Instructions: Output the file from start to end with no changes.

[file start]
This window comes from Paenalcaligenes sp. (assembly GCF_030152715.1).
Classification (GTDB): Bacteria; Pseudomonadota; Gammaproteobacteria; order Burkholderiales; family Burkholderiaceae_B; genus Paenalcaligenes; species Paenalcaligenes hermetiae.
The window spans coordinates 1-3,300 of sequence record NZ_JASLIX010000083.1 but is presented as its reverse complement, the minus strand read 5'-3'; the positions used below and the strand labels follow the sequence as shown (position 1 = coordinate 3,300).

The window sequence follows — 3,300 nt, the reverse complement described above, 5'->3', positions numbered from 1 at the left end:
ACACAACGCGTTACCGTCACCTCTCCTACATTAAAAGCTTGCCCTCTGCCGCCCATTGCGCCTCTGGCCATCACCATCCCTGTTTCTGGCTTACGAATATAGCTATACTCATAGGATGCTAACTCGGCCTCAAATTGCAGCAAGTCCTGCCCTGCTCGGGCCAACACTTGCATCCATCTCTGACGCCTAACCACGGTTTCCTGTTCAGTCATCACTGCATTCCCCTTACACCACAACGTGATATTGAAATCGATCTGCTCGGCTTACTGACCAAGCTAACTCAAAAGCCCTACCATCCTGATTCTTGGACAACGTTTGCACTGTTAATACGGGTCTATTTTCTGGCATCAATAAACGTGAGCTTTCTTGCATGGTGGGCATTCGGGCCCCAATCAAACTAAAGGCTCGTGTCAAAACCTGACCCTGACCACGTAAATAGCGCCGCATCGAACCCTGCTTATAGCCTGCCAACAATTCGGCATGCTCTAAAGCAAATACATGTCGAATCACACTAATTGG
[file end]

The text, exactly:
This window comes from Paenalcaligenes sp. (assembly GCF_030152715.1).
Classification (GTDB): Bacteria; Pseudomonadota; Gammaproteobacteria; order Burkholderiales; family Burkholderiaceae_B; genus Paenalcaligenes; species Paenalcaligenes hermetiae.
The window spans coordinates 1-3,300 of sequence record NZ_JASLIX010000083.1 but is presented as its reverse complement, the minus strand read 5'-3'; the positions used below and the strand labels follow the sequence as shown (position 1 = coordinate 3,300).

The window sequence follows — 3,300 nt, the reverse complement described above, 5'->3', positions numbered from 1 at the left end:
ACACAACGCGTTACCGTCACCTCTCCTACATTAAAAGCTTGCCCTCTGCCGCCCATTGCGCCTCTGGCCATCACCATCCCTGTTTCTGGCTTACGAATATAGCTATACTCATAGGATGCTAACTCGGCCTCAAATTGCAGCAAGTCCTGCCCTGCTCGGGCCAACACTTGCATCCATCTCTGACGCCTAACCACGGTTTCCTGTTCAGTCATCACTGCATTCCCCTTACACCACAACGTGATATTGAAATCGATCTGCTCGGCTTACTGACCAAGCTAACTCAAAAGCCCTACCATCCTGATTCTTGGACAACGTTTGCACTGTTAATACGGGTCTATTTTCTGGCATCAATAAACGTGAGCTTTCTTGCATGGTGGGCATTCGGGCCCCAATCAAACTAAAGGCTCGTGTCAAAACCTGACCCTGACCACGTAAATAGCGCCGCATCGAACCCTGCTTATAGCCTGCCAACAATTCGGCATGCTCTAAAGCAAATACATGTCGAATCACACTAATTGG